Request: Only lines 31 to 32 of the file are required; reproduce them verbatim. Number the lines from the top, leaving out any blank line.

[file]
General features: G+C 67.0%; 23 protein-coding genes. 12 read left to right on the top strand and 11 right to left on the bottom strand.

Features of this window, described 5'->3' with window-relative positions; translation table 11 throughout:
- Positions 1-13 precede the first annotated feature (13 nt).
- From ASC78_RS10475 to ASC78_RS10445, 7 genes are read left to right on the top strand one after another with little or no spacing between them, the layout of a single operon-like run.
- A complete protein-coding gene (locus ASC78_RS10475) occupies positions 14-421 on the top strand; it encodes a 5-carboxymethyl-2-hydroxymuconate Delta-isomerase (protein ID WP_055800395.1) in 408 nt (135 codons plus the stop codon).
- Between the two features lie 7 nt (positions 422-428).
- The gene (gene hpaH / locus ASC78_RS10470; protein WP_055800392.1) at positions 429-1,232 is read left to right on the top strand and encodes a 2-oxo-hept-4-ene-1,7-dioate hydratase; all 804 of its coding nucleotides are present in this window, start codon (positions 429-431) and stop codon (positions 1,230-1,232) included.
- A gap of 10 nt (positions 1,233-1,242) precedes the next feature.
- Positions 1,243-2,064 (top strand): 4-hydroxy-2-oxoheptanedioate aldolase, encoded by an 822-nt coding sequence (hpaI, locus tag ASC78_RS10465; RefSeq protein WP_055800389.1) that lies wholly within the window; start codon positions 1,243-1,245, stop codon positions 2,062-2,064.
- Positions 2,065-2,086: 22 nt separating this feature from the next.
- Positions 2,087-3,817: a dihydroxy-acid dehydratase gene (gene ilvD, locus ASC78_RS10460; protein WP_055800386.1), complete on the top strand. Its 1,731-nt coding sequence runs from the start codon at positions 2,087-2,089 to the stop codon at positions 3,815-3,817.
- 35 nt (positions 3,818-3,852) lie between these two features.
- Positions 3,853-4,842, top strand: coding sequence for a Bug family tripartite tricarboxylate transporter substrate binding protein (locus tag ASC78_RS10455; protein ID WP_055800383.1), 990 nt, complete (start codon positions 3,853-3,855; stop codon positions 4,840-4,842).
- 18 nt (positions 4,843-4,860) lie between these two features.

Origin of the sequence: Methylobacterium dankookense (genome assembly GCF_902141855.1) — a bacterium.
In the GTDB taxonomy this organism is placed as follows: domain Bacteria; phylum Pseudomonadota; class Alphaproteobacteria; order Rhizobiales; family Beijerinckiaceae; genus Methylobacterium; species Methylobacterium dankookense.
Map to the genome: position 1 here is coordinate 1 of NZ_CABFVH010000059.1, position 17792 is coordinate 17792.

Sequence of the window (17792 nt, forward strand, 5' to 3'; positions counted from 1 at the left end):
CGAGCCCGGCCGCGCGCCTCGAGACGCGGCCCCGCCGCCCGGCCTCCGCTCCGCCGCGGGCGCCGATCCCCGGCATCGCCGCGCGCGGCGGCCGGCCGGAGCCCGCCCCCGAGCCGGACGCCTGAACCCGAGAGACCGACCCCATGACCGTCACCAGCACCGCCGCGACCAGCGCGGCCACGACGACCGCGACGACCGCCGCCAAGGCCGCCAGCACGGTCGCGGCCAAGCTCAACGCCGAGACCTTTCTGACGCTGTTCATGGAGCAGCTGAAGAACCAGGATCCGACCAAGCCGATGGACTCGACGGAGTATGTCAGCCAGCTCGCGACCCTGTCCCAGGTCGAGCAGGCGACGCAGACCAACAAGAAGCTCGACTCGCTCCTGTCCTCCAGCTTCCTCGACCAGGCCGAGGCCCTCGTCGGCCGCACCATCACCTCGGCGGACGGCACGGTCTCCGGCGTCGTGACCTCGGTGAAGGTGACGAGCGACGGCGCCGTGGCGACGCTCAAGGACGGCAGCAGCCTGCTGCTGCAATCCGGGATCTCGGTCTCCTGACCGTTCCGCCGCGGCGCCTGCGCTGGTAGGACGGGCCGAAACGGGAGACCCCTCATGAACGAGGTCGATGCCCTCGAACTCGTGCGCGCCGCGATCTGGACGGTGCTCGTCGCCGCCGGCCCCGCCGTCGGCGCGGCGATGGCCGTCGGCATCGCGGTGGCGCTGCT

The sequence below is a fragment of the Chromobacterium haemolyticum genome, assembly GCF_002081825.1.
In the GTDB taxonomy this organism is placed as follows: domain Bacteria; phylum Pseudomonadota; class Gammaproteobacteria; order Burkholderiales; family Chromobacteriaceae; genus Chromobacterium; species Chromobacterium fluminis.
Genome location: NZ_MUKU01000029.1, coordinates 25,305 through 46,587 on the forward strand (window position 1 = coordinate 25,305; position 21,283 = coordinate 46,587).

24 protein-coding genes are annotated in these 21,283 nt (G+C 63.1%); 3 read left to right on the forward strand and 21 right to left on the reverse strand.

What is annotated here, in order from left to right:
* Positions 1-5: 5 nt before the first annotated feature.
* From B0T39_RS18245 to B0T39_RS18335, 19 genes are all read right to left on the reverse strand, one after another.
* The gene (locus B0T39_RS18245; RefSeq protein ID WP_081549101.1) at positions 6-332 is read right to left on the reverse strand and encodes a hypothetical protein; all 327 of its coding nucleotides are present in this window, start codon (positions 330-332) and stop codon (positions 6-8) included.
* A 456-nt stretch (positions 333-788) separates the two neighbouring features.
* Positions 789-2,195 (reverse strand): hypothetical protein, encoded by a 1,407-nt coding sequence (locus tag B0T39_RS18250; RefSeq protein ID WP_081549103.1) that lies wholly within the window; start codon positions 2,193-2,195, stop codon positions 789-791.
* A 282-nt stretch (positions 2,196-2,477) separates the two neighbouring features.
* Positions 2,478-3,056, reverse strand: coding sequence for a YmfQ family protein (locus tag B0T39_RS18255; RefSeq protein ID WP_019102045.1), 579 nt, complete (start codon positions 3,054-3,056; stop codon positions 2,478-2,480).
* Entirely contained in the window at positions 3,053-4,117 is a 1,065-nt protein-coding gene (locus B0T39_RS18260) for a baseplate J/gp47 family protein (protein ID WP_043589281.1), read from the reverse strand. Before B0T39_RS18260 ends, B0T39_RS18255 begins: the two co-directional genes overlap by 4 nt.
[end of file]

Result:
* Positions 2,478-3,056, reverse strand: coding sequence for a YmfQ family protein (locus tag B0T39_RS18255; RefSeq protein ID WP_019102045.1), 579 nt, complete (start codon positions 3,054-3,056; stop codon positions 2,478-2,480).
* Entirely contained in the window at positions 3,053-4,117 is a 1,065-nt protein-coding gene (locus B0T39_RS18260) for a baseplate J/gp47 family protein (protein ID WP_043589281.1), read from the reverse strand. Before B0T39_RS18260 ends, B0T39_RS18255 begins: the two co-directional genes overlap by 4 nt.